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LinkedIn security issue
Thread poster: Susan Welsh

Susan Welsh  Identity Verified
United States
Local time: 06:09
Member (2008)
Russian to English
+ ...
Feb 5, 2014

It suddenly dawned on me that when I go to LinkedIn, I have been seeing faces of people that I hardly know, but do have some relationship to, on my screen--because LinkedIn has downloaded my private email address book! I never gave permission to do any such thing. But I did notice that some time back the login screen started asking for your EMAIL password, rather than your LinkedIn password. I thought that was weird, but obediently did as I was told.

This seems to me a massive violation of privacy as well as a security issue. Now employees at LinkedIn, as well as any hacker who gains access to LinkedIn's user records (as happened a year or so ago), also has access to my address book, my email password, and untold amounts of personal information that is contained in emails.
I wrote to LinkedIn, but got no reply. There is no phone number anywhere that I can find on the site.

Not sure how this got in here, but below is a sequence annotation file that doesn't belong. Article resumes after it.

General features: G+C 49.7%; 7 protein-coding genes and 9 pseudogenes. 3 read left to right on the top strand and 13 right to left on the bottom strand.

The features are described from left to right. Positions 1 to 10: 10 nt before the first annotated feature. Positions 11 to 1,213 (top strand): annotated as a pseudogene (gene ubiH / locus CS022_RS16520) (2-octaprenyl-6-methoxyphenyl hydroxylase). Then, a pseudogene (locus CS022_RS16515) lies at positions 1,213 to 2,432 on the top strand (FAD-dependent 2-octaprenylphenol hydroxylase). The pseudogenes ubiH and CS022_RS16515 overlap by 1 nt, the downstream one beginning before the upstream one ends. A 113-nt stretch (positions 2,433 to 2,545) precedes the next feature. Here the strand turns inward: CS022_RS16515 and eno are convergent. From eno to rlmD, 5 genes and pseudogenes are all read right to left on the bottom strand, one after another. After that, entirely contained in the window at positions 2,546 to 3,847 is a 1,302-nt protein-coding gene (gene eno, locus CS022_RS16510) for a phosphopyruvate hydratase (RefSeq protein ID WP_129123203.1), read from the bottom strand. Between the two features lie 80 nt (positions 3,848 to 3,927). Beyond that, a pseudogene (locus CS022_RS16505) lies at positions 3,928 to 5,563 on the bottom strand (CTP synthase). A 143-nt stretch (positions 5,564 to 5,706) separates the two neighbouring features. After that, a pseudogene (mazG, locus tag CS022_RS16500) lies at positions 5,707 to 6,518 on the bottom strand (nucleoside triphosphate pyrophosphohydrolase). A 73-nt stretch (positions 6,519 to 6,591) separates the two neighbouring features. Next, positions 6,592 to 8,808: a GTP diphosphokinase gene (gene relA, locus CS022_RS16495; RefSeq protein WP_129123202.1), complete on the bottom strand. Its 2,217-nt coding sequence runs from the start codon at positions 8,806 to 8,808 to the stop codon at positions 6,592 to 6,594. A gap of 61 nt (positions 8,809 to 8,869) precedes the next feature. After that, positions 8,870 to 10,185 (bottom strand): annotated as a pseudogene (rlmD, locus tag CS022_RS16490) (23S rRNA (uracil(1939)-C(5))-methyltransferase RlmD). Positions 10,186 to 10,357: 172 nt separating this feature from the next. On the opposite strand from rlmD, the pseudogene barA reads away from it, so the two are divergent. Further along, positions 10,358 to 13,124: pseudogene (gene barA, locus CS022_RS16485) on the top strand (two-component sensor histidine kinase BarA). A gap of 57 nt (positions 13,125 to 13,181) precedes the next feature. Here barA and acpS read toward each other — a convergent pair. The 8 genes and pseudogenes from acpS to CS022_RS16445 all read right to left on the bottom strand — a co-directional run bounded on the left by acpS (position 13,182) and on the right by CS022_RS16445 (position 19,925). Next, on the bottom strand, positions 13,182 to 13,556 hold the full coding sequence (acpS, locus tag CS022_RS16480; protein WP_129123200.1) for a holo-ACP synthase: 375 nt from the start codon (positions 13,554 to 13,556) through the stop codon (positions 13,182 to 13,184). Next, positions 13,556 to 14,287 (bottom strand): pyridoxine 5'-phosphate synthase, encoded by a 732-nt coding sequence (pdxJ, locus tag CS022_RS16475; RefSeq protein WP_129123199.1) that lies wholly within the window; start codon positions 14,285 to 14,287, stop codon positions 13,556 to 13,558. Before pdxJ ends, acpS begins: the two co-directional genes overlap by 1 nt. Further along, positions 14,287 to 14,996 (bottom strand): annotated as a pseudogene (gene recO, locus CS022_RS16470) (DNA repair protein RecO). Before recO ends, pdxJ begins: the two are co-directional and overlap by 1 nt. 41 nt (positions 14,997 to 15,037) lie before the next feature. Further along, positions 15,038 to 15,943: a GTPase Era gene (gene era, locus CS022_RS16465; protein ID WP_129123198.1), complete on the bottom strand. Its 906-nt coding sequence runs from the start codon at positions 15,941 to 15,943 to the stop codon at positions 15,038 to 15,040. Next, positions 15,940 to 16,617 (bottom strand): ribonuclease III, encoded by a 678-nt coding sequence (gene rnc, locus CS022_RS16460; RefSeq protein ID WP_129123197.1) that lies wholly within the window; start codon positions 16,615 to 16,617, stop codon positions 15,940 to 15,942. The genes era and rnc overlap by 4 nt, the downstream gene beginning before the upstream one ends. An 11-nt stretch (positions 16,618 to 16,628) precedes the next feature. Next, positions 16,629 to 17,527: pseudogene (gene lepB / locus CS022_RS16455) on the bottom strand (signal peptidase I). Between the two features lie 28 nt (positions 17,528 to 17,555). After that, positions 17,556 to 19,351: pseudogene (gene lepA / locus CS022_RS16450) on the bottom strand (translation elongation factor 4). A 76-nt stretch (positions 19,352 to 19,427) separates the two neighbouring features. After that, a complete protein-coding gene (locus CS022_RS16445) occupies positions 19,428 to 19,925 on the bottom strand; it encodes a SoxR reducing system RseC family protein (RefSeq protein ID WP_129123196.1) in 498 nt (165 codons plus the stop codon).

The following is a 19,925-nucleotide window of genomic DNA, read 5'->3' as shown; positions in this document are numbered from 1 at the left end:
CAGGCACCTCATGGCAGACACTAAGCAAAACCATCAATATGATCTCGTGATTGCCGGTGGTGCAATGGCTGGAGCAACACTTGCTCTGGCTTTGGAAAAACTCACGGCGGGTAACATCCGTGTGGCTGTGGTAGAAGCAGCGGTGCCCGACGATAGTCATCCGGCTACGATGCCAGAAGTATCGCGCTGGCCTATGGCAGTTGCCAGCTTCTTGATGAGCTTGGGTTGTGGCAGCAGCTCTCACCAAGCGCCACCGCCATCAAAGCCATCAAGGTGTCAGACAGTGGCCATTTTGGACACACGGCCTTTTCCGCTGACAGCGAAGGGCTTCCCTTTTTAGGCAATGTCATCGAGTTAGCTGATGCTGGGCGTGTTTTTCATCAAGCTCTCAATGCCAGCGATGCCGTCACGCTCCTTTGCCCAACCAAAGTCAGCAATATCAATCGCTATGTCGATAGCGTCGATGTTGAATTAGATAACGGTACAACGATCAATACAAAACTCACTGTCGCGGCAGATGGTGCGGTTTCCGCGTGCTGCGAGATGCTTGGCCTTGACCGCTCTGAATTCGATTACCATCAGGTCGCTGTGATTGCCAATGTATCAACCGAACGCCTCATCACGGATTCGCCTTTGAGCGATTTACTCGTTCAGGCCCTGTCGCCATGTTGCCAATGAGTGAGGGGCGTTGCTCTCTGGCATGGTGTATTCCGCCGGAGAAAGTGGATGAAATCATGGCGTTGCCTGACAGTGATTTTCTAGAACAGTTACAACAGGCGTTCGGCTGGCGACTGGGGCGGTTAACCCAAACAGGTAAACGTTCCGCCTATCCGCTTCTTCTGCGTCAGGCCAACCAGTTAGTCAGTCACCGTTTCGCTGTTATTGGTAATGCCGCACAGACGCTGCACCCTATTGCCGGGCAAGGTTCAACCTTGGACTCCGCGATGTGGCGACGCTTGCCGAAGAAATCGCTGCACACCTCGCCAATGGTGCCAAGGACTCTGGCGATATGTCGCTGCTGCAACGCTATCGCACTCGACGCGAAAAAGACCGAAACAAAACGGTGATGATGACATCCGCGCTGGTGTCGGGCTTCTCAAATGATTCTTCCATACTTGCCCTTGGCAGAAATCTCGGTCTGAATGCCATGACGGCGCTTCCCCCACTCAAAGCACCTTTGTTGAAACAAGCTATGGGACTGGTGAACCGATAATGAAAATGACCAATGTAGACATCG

I am really appalled. Do any of you have knowledge about this sort of thing?


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The Misha
Local time: 06:09
Russian to English
+ ...
Oopsie! Feb 5, 2014

Hi, Susan! Sorry to hear about your predicament, but really, what did you expect? Once you post your personal information online, wherever it is, you really have no business expecting any privacy whatsoever. They latch onto you and never let go. Once upon a time, when I was younger and stupider, I also opened a LinkedIn account that I never actually used and never posted anything to it. It remained dangling for a while before I wisened up and closed it altogether - and mind you, received all kinds of confirmations and assurances it was indeed closed. Now guess what - the last time I checked, a year or so ago, the account was still there, albeit "inactive". It's going to stay there and never be expunged - and that's a sad fact.